Meanwhile, the battle for the skills of Atletico Madrid’s Diego Costa has been heating up, with Brazil manager Luiz Felipe Scolari hinting that he could find a role for the in-form striker within his team. The fact talent-rich Spain find themselves forced to wait on a player who has yet to officially pledge loyalty to them, a striker who might not even fit their style of possession football, accentuates the desperation of the title holders.
Costa might have been overlooked by Brazil, but one can hardly blame Scolari when the former Chelsea head coach has Neymar and Hulk to utilize upfront. Fresh from their Confederations Cup victory, Neymar will be counted on to continue weaving his magic as Brazil look to succeed once more in front of their expectant fans.
The Brazilian squad appears to possess the right balance of youth and experience outfield, but the man playing between the posts could be a potential worry for Scolari. Unequivocal of his support for Julio Cesar despite the goalkeeper failing to make a single appearance for Championship side Queens Park Rangers this season, Scolari is aware he will be taking quite a gamble pencilling in the 34-year old custodian for the finals.
Not that Scolari has much of a choice, with his next best option likely being Botafago’s Jefferson, a 30-year old who has only spent four years outside Brazil whilst playing in Turkey and possesses just nine caps to his name. For Scolari’s sake and perhaps Brazilian hopes, Cesar must look to secure a move and regular playing time away from QPR in January.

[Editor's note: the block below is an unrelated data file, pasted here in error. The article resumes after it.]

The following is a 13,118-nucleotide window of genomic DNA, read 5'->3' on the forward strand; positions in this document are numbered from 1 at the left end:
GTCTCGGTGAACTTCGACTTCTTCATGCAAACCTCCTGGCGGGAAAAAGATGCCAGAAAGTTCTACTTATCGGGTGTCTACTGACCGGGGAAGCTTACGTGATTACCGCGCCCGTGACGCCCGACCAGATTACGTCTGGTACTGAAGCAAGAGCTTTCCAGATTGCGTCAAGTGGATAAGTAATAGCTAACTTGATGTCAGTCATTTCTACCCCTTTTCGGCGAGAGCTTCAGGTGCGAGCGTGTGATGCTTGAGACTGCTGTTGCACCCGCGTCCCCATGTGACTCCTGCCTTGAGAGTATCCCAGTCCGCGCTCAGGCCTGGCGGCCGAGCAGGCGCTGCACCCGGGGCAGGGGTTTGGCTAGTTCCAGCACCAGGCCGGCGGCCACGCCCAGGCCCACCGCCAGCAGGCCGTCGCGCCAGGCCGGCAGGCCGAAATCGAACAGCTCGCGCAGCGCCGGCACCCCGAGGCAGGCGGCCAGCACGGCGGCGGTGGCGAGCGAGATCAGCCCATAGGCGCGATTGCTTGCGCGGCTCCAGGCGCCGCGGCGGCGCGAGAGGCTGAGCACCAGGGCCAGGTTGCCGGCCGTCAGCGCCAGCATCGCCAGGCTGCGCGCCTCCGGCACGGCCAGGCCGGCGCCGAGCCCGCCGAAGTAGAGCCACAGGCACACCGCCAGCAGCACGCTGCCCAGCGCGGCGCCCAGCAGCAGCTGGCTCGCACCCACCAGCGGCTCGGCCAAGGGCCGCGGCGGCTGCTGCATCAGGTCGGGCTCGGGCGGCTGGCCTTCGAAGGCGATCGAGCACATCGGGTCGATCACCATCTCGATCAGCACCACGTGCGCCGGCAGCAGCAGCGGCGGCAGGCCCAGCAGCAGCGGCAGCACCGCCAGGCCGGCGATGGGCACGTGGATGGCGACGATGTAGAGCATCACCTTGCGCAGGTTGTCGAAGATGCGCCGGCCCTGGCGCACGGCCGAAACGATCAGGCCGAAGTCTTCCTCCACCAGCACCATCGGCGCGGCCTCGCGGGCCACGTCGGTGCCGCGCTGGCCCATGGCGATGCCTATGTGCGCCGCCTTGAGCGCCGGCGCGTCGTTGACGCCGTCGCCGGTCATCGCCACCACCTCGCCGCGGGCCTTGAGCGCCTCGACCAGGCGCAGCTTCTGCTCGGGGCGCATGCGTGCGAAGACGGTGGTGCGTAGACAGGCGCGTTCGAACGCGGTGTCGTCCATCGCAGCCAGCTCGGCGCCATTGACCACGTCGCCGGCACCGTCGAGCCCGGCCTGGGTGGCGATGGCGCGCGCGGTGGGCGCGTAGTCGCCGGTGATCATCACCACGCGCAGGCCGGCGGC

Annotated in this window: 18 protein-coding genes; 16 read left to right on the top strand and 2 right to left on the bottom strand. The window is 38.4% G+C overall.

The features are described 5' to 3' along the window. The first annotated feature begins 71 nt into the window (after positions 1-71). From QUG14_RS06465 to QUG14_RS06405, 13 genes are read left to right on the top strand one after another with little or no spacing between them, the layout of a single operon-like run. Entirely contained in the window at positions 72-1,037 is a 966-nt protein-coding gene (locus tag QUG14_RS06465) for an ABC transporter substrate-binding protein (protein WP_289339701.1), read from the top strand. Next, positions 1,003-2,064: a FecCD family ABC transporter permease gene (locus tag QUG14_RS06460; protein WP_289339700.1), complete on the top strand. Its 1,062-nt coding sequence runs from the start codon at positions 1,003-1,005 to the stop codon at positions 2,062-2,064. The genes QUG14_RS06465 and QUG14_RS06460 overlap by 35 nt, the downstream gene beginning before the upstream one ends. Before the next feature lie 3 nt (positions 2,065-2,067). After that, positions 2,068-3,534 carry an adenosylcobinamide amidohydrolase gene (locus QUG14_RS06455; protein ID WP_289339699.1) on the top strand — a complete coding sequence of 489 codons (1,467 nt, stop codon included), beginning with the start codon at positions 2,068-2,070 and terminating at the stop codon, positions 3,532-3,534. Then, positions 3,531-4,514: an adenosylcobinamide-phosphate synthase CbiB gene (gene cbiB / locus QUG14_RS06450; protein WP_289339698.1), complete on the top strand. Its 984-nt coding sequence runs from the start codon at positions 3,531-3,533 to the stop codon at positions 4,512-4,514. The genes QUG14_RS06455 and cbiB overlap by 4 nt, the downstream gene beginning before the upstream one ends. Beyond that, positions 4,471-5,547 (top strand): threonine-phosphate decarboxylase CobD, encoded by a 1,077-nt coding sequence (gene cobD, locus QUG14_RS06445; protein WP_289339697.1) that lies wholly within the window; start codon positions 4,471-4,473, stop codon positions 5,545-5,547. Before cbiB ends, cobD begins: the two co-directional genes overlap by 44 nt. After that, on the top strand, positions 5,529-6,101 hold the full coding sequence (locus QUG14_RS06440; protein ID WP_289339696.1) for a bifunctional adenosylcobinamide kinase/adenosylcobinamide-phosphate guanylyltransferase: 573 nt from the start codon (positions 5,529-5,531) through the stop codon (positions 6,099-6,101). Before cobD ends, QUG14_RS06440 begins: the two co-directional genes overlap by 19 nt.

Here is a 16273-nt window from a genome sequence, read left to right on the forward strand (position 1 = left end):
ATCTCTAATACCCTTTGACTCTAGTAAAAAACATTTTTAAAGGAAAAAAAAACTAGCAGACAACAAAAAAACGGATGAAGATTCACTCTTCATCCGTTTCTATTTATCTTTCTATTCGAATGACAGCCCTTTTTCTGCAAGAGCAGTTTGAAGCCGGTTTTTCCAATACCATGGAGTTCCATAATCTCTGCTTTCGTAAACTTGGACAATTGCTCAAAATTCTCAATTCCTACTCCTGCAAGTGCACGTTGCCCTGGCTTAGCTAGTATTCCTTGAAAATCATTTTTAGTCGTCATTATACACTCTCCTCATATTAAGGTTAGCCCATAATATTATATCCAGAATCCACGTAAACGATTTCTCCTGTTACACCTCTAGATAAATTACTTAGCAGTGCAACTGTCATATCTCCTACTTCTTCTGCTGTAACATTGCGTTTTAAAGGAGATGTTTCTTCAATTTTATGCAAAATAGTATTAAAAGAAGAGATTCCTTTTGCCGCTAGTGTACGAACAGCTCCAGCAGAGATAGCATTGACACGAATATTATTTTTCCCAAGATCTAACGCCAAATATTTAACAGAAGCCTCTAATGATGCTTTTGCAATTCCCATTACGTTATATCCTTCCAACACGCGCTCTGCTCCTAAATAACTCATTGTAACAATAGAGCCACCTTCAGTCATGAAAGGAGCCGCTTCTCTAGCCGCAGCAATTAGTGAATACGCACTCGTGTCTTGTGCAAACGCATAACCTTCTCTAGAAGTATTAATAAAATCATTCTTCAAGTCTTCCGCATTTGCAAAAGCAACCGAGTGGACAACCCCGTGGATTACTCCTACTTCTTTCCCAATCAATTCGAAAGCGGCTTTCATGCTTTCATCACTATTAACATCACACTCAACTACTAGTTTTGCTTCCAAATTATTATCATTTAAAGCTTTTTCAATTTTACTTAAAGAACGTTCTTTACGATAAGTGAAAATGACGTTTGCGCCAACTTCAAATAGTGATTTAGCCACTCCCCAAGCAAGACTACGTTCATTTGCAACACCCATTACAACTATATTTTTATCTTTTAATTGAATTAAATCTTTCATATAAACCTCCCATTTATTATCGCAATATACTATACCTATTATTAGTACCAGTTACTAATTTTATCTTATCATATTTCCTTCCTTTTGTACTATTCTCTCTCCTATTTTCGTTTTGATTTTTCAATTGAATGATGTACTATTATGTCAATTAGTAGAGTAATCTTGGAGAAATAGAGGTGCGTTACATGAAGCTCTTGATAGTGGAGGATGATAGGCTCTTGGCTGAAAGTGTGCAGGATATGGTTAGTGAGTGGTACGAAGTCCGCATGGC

Observers hoping for a twist at the end of the World Cup campaign will pay close attention to outsiders Belgium, a team many are tipping to stun the bigger guns during the competition following the Red Devils’ meteoric rise over the past two years.
Belgium manager Marc Wilmots can call upon Premier League stars like Vincent Kompany, Jan Vertonghen, Marouane Fellaini, Eden Hazard and Romelu Lukaku, in side which should have no problems winning games on a regular day. However, close examination of the squad will reveal them to be lacking in natural full-backs, with Wilmots often forced to play four central defenders at the back.
Vertonghen, Toby Alderweireld and Thomas Vermaelen are all ball-playing centre-backs who will strive to fill the gaps in Brazil, but they will pale in comparison to the likes of Jordi Alba, Phillipp Lahm and Dani Alves, the latter trio being natural full-backs who bomb forward throughout the game.
In an age where overlapping runs from full-backs often provide the necessary advantage to stretch opposition defences, Belgium will not possess that feature in their arsenal, forcing wing players like Hazard, Kevin De Bruyne and Kevin Mirallas to predictably stay wide as they are not afforded the option of cutting inside.
Although national team bosses are likely to have decided on the core of their squads for the World Cup finals, none of them will be resting on their laurels over the next few months as they look to make the best of the available personnel in order to compensate for their sides’ weaknesses.